Why We Love Canvas

One our favorite materials to use at Owen & Fred is canvas, specifically Duck Canvas. Its strength and durability are quite impressive, leaving a consumer with a product that will last years, if not generations. With all of the materials we use, we like to understand exactly what makes them so great. Canvas is no different. 

The word canvas derives from the early 13th century Anglo-French word canevaz, which itself derives from the Vulgar Latin word cannpaceus, which translates to “made of hemp.” That’s because originally, canvas was made of hemp, not cotton. However, while the word may have origins in the 13th century, hemp has been made into fabrics since the around 3,000 B.C. in China. Not until 1500 B.C. did weavers in India began to use cotton to create new and interesting fabrics. 

While these fabrics may have had a certain similarities to present day canvas, they lacked the durability that we now know as canvas. The kind of material we think of when we refer to canvas, didn’t come for many years later, probably around the same time it was given its Anglo-French name in the early 13th century. This kind of fabric was first primarily used for making sails for ships. The area that is now Italy especially, was known to be one of the first to adopt canvas very strongly. The canvas used in this time varied from hemp to linen to cotton, what makes it specifically canvas is the weave type: the woof thread goes over one warp thread then under the next (woof or weft is the yarn drawn through a warp to create the cloth, the warp is the lengthwise thread in the roll). 

The second use for canvas that popularized the fabric was painting. Before canvas, many artists used pieces of wood. Painting (specifically oil painting) on canvas can be dated back to the early 1400s, though it still took a few hundred years for its popularity to completely take over. Now, almost all oil painting is done on canvas with both linen and cotton duck canvas being the most popular fabrics to use. 

Duck canvas, which we often use, is an even stronger version of canvas. Duck canvas, also referred to as cotton duck or duck cloth, uses a more tightly woven thread to create a fabric great for a long list of uses from hammocks and sandbags to work clothes and shower curtains. The “duck” has no reference to the animal, quacking, or the classic 90’s hockey team/movie. In fact, it derives from the Dutch work doek, which translated to cloth or linen canvas.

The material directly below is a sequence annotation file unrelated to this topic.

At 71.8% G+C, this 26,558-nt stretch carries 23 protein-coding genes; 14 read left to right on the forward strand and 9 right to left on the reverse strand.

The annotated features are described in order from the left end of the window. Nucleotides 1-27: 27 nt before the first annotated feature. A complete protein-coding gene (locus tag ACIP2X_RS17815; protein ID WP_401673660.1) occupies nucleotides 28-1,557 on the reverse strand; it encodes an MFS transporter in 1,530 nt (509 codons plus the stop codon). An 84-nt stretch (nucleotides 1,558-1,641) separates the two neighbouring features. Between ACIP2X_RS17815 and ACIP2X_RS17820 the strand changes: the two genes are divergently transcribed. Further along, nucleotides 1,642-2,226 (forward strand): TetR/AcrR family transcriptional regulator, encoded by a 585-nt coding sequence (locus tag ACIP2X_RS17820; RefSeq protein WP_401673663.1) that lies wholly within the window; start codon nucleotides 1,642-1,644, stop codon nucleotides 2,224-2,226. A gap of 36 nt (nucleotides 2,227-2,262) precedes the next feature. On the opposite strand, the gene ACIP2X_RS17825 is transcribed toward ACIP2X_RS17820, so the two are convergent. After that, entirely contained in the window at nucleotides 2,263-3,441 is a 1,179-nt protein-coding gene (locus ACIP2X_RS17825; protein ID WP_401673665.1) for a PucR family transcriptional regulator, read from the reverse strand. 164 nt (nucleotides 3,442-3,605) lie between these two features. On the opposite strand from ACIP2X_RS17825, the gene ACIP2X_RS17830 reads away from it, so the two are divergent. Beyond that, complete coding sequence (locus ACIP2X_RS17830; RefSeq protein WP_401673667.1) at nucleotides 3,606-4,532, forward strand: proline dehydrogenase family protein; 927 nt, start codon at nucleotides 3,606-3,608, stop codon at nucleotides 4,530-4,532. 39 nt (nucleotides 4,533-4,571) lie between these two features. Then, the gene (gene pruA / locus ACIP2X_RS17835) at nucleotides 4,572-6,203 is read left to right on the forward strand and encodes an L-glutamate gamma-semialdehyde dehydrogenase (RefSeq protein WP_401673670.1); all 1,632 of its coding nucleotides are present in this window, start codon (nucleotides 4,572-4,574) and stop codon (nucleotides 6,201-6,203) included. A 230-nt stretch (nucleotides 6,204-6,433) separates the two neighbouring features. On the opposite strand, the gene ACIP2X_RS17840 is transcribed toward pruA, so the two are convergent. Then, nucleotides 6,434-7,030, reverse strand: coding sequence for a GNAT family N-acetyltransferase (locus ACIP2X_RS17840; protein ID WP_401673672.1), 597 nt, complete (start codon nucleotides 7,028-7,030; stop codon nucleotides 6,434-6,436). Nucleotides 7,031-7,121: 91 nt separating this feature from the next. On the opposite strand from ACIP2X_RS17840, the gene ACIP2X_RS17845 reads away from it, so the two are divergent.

It’s great to know a little history of canvas, but we’d like to address why exactly this material was able to gain such popularity and draw us so much to it. First, the weave is extremely strong. Along with it being water-resistant, it’s also fire-resistant. Of course under enough heat, the material will ignite, however, if a spark lands on canvas or the material is placed too close to heat (say while hanging with buds at a campfire), it won’t become damaged. Think of a spark landing on nylon or other synthetics and how easily a hole can burn through it. Canvas (especially Duck Canvas) won’t take that crap for a second. 

As well, canvas, with its wide range of uses, proves to be a manly and strong material. From sails to army duffels to sandbags, its a fabric that screams tough. With every one of its uses, you can recognize its courage. Canvas is the Navy Seal of fabric. While silk, linen, or velvet may look good on a suit, you wouldn’t dare put those fabrics through a thunderstorm, canvas welcomes the challenge. 

Canvas is great for survival gear, as well as the urban jungle, as dirt and stains are easily manageable. Simple spot cleaning with soap and water can make your canvas look like new. Of course, new isn’t necessarily desirable. Another great aspect of canvas is how great it looks when it ages. Dust, dirt, and general wear gives canvas a softer feel with a terrific look. It's a material that can be handed down through the generations only to look better every decade.

We employ canvas in both our duffel and shaving kit bags. That way, your bags can be as versatile as you want them to be. For a run to the gym or a weekend getaway, your bags will look great while staying tough.